Girls Who Hunt

Reported by Tamara Keith & Produced by Leah Scarpelli
Edited by Maeve McGoran
Aired on December 9, 2010 on NPR’s Morning Edition

Girls Who Hunt by The Kitchen Sisters

Imagine a hunter. Picture him, it’s a him isn’t it? A man probably wearing camouflage, maybe an orange hat, holding a gun. Now think again. According to the latest data from the US Fish and Wildlife Service, there are some 300-thousand young female hunters under the age of 16. Girls. From 1991 to 2006, the number of girls who hunt in this country nearly doubled.

I Like to Cheer. I Like to Hunt

Looking at Magan in her orange and blue cheerleading uniform, you’d never guess that this girl could shoot a rifle, could kill a deer with a single shot. Her bangs are teased up and pinned back into a poof. Her cheekbones and eyelids are defined with bold colorful sweeps of makeup.

Magan Hebert is 15. She’s going to the first annual Magnolia cheerleading competition in Waynesboro, Mississippi. She has brown hair and brown eyes. She’s short. She gets good grades in school. ” I keep an A,” she says.

“Ya’ll please be clean with your stunts and all, with your hands and your clapping and all,” says the cheer leading coordinator. ” Ya’ll want to say the Lord’s prayer together? YES. OK, Ya’ll huddle up.”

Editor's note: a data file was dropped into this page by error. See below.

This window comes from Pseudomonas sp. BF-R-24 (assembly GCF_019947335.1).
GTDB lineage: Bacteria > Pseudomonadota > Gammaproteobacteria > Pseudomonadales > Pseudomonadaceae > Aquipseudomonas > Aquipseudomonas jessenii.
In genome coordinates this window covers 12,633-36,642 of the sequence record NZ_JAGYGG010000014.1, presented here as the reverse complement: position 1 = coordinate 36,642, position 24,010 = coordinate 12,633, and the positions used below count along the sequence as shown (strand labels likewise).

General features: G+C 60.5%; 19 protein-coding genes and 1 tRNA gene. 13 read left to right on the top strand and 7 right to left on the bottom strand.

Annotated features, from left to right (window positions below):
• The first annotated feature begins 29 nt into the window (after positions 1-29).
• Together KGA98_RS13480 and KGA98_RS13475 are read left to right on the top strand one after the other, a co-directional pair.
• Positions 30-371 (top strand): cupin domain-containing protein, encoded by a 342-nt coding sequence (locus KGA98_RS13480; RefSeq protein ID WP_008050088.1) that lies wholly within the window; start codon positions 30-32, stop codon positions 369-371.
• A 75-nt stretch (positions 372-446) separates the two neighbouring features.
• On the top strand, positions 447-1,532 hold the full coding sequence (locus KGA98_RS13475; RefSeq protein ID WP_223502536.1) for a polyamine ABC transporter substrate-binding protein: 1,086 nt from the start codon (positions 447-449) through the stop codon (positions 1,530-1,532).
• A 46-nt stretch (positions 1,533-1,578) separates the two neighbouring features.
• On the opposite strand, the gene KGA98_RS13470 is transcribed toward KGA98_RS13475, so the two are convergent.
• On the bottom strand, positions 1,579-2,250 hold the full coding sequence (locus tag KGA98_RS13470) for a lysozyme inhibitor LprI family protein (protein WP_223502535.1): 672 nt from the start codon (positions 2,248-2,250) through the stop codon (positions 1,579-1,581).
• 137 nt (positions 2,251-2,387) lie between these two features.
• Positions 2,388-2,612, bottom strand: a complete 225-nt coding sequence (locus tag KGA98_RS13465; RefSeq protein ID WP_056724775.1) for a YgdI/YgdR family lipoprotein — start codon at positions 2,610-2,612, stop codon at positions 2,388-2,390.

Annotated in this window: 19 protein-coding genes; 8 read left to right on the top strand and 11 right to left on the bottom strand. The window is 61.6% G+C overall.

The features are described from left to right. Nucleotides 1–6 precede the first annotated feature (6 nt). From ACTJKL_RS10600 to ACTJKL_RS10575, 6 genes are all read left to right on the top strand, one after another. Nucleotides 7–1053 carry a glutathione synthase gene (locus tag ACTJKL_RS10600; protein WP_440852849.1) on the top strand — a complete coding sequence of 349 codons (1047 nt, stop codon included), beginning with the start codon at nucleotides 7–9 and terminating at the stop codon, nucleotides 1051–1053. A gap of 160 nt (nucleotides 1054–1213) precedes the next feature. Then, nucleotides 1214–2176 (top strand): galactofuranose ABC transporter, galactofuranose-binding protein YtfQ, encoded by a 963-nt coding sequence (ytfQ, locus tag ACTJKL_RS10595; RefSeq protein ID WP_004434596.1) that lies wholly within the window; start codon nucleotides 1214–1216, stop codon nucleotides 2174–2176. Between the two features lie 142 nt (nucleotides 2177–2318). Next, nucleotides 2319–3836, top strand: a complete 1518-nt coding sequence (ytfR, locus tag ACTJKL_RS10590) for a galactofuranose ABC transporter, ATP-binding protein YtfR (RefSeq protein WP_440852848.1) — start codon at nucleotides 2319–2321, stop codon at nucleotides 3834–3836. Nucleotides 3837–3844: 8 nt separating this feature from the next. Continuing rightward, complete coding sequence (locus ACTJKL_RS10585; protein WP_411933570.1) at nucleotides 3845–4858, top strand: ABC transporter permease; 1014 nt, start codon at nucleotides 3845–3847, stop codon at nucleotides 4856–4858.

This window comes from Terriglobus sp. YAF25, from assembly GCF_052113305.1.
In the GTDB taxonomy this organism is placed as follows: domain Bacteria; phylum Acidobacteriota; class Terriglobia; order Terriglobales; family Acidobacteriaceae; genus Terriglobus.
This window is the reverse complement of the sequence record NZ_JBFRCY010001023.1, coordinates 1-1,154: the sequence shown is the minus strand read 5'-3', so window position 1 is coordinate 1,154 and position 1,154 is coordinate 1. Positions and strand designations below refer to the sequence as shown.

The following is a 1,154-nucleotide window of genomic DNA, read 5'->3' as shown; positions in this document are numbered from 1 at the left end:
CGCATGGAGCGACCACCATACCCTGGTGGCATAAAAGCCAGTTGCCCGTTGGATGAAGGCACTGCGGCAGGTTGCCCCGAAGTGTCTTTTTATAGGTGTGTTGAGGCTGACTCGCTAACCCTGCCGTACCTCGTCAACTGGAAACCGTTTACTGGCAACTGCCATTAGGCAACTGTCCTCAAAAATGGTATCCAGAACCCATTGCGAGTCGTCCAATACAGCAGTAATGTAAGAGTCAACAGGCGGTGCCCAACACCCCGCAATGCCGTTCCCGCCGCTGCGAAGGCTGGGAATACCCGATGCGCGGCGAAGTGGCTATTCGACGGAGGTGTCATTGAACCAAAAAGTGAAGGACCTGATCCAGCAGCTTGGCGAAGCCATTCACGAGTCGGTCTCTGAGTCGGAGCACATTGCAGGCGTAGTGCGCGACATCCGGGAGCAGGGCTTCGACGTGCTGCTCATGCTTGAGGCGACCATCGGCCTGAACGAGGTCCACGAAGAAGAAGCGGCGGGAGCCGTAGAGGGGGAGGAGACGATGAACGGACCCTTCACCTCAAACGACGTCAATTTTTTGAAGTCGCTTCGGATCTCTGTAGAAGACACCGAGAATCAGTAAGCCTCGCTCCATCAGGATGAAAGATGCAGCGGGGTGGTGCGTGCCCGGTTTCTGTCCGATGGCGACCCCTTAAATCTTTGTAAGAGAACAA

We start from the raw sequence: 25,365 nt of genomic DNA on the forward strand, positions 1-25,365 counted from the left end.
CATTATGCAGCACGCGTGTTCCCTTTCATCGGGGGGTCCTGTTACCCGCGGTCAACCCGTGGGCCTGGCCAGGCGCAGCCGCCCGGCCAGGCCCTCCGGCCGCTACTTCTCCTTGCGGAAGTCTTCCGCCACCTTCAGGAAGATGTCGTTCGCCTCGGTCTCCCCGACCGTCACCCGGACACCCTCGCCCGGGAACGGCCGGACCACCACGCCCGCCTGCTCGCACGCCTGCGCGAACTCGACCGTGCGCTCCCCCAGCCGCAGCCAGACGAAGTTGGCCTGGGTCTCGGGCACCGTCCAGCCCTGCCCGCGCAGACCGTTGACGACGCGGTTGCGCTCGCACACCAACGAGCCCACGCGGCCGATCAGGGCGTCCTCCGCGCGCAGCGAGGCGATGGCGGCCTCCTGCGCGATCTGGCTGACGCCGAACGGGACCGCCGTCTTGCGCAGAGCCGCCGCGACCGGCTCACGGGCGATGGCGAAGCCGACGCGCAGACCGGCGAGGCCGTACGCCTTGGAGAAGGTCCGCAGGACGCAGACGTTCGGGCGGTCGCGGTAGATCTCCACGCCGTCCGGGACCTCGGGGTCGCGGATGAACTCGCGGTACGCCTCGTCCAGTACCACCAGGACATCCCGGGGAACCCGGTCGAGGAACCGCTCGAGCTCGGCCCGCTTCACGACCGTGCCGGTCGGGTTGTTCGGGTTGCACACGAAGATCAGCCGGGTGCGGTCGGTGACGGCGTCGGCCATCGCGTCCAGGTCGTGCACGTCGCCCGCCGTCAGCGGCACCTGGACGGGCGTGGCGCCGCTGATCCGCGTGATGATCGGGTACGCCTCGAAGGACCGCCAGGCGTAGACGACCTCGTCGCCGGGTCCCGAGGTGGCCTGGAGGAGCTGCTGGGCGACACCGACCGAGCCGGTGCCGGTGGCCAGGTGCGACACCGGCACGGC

Megan is tiny, one of the girls at the top of the pyramid who flips through the air like a rag doll. And on this day, she lands every stunt. But, the team comes in second place…out of 2. Megan is quiet on the drive home.

Magan was hooked

Magan started hunting when she was in 4th grade. Her dad is an avid hunter. He hunts every spare minute he can get.

“He would ask like every time he went if we wanted to go,” says Megan. “And one time I was like, yeah, I want to go. I just I thought it would be pretty cool you know and I just loved it.”

For Magan’s mom, Marcy Hebert, it was a bit of a surprise that her little girl wanted to hunt. “She wanted to do it, as a matter of fact, before my son did. And she went out there. Of course a lot of the girls here hunt.”

It took a year of hunting before Magan to killed her first deer. It was a doe. “I started shaking when I put the gun up to the window, so he had to hold it steady for me, “says Megan.

But she did it. She hit the doe in the shoulder.

“I kept saying, she didn’t do that, you did that,” her mom said to her husband. ” And he was like, no she did. I took the gun off safety and she shot it.”

And Magan was hooked. “I just like the peace and quiet and you just get to sit there and wait and you know, if there’s little ones you get to watch them play with their parents. I think it’s cute. Because you know, you cant kill em yet, I just think its cute. I mean I like watching the baby deer but when they grow up they’re really good food. I don’t know. It makes no sense to me whatsoever, I just like it.”

The family gets all the red meat it needs for a whole year during hunting season.

Hunting and Texting